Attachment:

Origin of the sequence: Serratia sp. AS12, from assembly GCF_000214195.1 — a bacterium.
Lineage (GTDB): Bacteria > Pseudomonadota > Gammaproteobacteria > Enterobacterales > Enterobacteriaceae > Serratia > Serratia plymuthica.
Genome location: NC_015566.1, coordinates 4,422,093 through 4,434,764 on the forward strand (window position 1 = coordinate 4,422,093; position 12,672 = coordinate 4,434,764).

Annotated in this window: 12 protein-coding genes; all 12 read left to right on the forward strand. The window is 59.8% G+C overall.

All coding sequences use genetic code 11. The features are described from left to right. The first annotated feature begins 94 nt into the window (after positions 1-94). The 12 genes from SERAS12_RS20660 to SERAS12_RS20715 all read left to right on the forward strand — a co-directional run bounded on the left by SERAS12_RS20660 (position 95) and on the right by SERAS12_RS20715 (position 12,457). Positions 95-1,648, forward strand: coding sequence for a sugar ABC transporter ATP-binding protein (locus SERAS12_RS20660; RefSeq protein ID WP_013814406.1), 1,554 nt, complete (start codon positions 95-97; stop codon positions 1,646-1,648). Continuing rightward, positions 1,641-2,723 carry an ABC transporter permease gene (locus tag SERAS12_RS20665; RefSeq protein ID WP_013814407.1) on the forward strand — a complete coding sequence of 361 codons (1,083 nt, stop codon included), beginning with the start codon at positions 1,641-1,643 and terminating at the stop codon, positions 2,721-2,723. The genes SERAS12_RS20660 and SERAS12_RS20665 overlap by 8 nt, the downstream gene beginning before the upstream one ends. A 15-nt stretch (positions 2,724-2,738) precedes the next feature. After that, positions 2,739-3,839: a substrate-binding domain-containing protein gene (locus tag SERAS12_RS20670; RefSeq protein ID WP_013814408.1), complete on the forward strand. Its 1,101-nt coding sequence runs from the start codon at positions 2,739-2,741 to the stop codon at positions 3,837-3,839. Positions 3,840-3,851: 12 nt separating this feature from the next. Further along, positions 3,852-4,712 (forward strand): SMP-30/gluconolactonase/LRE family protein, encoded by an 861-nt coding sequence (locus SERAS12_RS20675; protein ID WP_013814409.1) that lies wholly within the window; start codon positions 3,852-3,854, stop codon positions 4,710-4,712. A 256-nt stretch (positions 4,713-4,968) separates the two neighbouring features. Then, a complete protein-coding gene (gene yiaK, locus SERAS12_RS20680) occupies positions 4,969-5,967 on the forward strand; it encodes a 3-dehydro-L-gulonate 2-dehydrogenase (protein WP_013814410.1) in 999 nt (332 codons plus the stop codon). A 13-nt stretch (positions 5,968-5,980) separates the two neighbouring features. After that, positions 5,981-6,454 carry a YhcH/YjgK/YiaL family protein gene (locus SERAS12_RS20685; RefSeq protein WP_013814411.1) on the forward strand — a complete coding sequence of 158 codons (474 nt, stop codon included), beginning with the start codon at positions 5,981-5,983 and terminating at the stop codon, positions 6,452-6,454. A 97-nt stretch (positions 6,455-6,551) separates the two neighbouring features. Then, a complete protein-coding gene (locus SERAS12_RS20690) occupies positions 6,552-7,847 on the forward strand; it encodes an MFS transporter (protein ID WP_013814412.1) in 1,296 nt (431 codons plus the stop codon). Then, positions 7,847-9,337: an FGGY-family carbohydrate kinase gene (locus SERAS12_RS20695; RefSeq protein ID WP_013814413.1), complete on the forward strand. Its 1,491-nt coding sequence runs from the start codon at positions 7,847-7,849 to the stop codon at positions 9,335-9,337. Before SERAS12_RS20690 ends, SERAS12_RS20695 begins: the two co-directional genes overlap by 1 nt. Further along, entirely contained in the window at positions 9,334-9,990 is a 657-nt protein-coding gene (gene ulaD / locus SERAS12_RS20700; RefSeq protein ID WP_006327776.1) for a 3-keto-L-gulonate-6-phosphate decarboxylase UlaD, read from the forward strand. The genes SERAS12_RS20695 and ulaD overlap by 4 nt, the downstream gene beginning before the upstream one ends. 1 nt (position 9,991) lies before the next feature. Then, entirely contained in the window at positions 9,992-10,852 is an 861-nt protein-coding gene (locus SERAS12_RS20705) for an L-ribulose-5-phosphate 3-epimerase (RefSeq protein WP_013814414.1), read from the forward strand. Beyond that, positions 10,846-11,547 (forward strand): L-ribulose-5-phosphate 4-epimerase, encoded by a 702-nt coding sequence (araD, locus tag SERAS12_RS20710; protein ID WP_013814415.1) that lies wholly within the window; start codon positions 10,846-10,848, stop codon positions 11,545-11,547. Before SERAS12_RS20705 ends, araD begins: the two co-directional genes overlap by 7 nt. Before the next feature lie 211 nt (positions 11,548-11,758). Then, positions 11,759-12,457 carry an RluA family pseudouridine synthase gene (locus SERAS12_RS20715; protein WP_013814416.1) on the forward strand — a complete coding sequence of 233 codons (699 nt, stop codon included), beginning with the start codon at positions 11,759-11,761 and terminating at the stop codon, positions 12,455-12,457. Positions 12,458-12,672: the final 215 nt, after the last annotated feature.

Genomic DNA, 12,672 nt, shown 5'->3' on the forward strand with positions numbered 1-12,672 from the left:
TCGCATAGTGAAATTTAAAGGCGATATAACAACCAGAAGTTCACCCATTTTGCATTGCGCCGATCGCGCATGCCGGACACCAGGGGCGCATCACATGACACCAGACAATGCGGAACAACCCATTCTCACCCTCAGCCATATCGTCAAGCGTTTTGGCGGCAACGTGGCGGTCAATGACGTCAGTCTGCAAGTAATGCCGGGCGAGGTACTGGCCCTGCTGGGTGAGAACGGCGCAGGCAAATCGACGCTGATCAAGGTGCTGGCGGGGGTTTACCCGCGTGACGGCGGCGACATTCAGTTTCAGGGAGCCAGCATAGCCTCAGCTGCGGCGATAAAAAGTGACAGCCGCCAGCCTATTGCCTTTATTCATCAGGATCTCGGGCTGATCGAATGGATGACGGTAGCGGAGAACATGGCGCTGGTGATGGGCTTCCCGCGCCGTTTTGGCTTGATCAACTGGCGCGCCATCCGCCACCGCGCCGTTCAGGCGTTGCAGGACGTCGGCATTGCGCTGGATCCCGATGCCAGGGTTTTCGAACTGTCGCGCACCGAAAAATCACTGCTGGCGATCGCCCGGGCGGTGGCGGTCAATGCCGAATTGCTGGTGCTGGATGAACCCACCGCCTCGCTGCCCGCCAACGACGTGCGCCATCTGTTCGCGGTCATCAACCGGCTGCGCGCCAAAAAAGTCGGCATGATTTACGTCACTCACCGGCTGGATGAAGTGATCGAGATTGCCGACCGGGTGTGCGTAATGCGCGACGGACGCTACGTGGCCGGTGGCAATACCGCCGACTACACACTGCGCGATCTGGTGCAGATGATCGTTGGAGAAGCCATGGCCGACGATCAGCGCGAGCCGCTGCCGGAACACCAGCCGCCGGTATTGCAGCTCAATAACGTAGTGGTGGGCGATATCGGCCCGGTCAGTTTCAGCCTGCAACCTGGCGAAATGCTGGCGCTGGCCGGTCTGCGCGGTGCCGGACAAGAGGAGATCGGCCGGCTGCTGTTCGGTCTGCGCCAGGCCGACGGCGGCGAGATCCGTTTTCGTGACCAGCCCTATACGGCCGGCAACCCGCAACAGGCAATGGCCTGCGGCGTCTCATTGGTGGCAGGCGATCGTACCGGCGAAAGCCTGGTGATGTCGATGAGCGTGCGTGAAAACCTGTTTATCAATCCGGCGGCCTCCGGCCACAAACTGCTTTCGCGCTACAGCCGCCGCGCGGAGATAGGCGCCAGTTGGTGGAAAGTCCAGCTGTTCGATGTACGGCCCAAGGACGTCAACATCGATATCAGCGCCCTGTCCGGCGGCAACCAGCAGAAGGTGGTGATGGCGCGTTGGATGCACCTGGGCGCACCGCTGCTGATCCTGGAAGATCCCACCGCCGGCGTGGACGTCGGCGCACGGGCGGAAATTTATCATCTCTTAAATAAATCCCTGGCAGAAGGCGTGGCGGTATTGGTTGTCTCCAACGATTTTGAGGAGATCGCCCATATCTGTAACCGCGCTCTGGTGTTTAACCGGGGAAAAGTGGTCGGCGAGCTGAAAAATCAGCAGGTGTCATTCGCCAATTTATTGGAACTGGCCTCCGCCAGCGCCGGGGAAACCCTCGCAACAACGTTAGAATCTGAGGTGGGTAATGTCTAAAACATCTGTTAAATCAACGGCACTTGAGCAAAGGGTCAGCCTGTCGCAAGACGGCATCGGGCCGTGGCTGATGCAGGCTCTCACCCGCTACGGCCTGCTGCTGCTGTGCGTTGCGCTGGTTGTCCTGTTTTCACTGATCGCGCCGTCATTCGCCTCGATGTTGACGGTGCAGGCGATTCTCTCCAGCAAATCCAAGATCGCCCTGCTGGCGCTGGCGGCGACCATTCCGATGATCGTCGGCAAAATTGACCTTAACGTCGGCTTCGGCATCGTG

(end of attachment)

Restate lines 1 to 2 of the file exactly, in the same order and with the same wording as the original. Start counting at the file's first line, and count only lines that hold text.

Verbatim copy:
Origin of the sequence: Serratia sp. AS12, from assembly GCF_000214195.1 — a bacterium.
Lineage (GTDB): Bacteria > Pseudomonadota > Gammaproteobacteria > Enterobacterales > Enterobacteriaceae > Serratia > Serratia plymuthica.